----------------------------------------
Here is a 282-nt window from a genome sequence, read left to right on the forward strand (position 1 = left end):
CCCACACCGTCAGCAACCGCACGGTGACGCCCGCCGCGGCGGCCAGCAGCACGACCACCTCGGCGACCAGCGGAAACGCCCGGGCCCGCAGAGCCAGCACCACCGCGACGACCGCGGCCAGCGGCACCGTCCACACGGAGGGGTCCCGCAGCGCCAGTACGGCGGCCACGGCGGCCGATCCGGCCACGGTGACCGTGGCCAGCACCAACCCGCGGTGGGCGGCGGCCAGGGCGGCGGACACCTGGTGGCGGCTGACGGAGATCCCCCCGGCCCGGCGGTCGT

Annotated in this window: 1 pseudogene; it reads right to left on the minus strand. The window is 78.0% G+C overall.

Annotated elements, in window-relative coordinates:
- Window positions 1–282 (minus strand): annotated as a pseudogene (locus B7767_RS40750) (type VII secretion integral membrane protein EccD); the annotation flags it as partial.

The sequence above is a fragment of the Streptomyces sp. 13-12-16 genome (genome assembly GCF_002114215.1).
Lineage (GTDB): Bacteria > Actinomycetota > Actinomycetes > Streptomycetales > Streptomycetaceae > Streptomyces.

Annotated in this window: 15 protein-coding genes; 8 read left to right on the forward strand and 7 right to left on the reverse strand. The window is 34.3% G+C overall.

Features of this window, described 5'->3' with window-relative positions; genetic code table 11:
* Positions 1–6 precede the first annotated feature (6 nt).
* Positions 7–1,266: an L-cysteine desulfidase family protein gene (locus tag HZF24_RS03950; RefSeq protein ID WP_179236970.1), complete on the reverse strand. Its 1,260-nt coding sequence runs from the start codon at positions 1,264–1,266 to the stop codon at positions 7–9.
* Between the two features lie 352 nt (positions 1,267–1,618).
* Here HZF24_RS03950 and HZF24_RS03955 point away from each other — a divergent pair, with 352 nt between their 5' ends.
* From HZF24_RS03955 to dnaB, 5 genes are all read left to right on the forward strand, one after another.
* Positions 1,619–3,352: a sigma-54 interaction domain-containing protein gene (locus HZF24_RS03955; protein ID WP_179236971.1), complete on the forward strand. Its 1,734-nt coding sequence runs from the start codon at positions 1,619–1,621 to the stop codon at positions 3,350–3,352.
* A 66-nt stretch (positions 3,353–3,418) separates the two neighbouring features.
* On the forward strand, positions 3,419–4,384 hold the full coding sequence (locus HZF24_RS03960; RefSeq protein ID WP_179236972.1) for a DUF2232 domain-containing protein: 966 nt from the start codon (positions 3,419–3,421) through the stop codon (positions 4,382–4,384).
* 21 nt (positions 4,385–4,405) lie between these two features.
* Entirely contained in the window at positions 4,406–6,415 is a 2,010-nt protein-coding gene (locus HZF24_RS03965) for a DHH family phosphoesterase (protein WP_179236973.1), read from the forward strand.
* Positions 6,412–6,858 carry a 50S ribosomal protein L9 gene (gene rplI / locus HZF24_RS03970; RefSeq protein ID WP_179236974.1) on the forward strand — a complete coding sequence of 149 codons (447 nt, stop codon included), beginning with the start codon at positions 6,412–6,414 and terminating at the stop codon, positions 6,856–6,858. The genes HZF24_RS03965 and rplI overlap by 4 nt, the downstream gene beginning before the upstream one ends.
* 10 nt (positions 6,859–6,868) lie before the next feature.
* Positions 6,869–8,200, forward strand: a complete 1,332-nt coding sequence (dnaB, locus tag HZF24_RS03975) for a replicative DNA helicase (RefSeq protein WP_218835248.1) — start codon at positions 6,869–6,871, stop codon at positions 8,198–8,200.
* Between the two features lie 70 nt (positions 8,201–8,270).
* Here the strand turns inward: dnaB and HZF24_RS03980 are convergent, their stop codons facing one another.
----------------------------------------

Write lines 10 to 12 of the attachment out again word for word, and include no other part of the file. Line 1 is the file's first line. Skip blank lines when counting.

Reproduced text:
* Positions 1–6 precede the first annotated feature (6 nt).
* Positions 7–1,266: an L-cysteine desulfidase family protein gene (locus tag HZF24_RS03950; RefSeq protein ID WP_179236970.1), complete on the reverse strand. Its 1,260-nt coding sequence runs from the start codon at positions 1,264–1,266 to the stop codon at positions 7–9.
* Between the two features lie 352 nt (positions 1,267–1,618).